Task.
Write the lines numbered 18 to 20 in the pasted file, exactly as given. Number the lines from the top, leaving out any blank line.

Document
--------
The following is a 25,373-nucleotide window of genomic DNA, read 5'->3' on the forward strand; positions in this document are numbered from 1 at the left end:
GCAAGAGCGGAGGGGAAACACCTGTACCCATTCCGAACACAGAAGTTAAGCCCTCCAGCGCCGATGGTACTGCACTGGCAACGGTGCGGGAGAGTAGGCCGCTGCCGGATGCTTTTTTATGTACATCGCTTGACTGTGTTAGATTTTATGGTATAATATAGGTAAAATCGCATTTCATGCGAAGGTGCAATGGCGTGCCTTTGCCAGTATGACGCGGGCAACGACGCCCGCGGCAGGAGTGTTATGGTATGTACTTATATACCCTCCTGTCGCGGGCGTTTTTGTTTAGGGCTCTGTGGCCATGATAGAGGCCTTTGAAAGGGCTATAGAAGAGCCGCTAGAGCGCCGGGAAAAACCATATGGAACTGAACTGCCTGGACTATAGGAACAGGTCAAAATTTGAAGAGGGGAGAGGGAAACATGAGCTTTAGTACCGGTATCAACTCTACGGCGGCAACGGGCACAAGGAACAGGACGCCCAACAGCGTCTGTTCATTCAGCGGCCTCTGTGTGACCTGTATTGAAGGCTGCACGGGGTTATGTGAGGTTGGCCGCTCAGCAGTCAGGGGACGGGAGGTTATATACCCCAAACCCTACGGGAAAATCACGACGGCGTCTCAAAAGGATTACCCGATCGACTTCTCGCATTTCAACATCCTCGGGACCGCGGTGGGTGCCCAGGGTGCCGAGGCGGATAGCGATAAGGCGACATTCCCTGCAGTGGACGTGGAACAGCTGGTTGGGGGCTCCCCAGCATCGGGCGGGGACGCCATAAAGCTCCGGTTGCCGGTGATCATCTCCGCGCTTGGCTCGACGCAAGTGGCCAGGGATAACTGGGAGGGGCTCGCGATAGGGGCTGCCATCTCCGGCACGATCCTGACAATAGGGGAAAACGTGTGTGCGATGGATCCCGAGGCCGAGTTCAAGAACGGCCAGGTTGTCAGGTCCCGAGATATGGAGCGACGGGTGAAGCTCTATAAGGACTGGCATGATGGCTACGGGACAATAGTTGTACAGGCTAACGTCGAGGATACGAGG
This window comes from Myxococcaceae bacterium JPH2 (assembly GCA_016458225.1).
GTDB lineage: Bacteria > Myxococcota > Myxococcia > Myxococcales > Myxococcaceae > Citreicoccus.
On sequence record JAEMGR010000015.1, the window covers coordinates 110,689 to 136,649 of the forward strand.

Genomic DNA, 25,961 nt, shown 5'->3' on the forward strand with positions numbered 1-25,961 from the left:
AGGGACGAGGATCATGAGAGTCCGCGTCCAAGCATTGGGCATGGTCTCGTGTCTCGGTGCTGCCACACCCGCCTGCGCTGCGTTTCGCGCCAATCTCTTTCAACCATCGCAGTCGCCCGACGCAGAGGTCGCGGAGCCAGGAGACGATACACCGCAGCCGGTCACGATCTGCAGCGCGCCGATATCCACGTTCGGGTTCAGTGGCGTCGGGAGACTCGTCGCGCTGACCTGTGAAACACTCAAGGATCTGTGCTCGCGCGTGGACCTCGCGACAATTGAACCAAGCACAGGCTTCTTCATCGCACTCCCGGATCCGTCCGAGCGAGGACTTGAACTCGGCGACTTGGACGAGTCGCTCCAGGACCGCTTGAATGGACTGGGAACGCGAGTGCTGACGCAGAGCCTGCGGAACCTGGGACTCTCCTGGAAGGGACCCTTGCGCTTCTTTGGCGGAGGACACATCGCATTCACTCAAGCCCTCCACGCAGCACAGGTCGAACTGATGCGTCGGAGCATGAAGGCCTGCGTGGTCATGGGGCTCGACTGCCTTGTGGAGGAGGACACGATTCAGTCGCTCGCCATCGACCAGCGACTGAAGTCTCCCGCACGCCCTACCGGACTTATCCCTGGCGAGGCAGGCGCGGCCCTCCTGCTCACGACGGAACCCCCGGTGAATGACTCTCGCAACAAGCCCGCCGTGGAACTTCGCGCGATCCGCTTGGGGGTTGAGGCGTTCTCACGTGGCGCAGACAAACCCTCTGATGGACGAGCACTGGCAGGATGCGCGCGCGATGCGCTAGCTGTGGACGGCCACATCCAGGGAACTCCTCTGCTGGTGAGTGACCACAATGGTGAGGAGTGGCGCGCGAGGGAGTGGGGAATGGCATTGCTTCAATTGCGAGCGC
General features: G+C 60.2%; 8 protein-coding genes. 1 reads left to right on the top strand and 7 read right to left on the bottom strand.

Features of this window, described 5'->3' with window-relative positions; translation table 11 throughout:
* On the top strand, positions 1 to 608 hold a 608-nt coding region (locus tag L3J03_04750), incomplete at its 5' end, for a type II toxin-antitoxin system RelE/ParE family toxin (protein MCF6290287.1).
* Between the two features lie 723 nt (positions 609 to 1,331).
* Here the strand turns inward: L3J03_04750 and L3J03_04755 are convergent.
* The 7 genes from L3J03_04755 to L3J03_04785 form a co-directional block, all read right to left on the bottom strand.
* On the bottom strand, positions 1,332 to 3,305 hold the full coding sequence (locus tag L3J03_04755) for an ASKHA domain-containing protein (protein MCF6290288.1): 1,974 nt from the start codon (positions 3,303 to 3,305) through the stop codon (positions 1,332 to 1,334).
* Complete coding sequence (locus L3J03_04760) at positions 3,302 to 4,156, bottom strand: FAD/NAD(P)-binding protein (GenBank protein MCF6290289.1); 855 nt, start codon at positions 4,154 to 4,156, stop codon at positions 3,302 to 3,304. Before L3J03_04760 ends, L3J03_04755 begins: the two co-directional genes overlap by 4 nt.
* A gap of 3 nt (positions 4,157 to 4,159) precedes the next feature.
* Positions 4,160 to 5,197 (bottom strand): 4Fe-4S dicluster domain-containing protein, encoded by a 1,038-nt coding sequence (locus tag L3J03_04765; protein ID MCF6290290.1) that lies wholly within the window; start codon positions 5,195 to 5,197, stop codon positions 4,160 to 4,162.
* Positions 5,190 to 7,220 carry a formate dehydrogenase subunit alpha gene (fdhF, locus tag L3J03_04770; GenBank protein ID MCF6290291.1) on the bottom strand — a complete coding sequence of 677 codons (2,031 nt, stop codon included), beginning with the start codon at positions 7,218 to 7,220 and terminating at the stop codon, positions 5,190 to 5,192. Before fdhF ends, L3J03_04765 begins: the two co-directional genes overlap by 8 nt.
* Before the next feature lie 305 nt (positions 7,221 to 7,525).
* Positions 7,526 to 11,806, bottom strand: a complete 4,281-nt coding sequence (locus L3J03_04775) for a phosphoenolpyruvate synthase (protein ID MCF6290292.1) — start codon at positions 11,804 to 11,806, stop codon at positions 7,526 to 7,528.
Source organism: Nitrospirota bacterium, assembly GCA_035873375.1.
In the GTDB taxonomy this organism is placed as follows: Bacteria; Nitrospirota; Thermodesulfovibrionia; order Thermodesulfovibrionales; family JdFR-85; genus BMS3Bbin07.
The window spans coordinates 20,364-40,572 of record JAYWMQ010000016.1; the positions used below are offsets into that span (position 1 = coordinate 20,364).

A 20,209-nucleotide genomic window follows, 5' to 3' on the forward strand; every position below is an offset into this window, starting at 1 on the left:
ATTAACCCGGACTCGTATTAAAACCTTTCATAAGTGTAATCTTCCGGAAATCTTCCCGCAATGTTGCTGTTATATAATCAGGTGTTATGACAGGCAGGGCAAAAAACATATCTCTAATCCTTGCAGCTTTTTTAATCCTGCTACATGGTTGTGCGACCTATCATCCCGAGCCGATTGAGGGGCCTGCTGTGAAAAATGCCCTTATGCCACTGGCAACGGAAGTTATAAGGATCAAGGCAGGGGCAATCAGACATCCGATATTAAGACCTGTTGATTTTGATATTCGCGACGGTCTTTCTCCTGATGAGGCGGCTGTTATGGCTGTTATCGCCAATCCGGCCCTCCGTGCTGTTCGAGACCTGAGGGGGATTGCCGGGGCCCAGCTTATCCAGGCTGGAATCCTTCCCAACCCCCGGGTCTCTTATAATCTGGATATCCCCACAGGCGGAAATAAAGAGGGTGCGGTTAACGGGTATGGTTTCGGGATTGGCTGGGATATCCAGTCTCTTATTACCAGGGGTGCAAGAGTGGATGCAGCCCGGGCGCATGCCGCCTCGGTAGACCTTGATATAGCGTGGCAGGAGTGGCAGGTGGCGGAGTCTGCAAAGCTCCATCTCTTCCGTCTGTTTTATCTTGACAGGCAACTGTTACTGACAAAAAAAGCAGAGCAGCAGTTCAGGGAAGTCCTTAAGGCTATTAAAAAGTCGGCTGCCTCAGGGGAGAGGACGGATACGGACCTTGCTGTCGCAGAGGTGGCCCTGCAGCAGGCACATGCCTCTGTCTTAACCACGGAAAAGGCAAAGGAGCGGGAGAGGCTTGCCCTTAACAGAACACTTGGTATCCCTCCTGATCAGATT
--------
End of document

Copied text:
* Positions 5,190 to 7,220 carry a formate dehydrogenase subunit alpha gene (fdhF, locus tag L3J03_04770; GenBank protein ID MCF6290291.1) on the bottom strand — a complete coding sequence of 677 codons (2,031 nt, stop codon included), beginning with the start codon at positions 7,218 to 7,220 and terminating at the stop codon, positions 5,190 to 5,192. Before fdhF ends, L3J03_04765 begins: the two co-directional genes overlap by 8 nt.
* Before the next feature lie 305 nt (positions 7,221 to 7,525).
* Positions 7,526 to 11,806, bottom strand: a complete 4,281-nt coding sequence (locus L3J03_04775) for a phosphoenolpyruvate synthase (protein ID MCF6290292.1) — start codon at positions 11,804 to 11,806, stop codon at positions 7,526 to 7,528.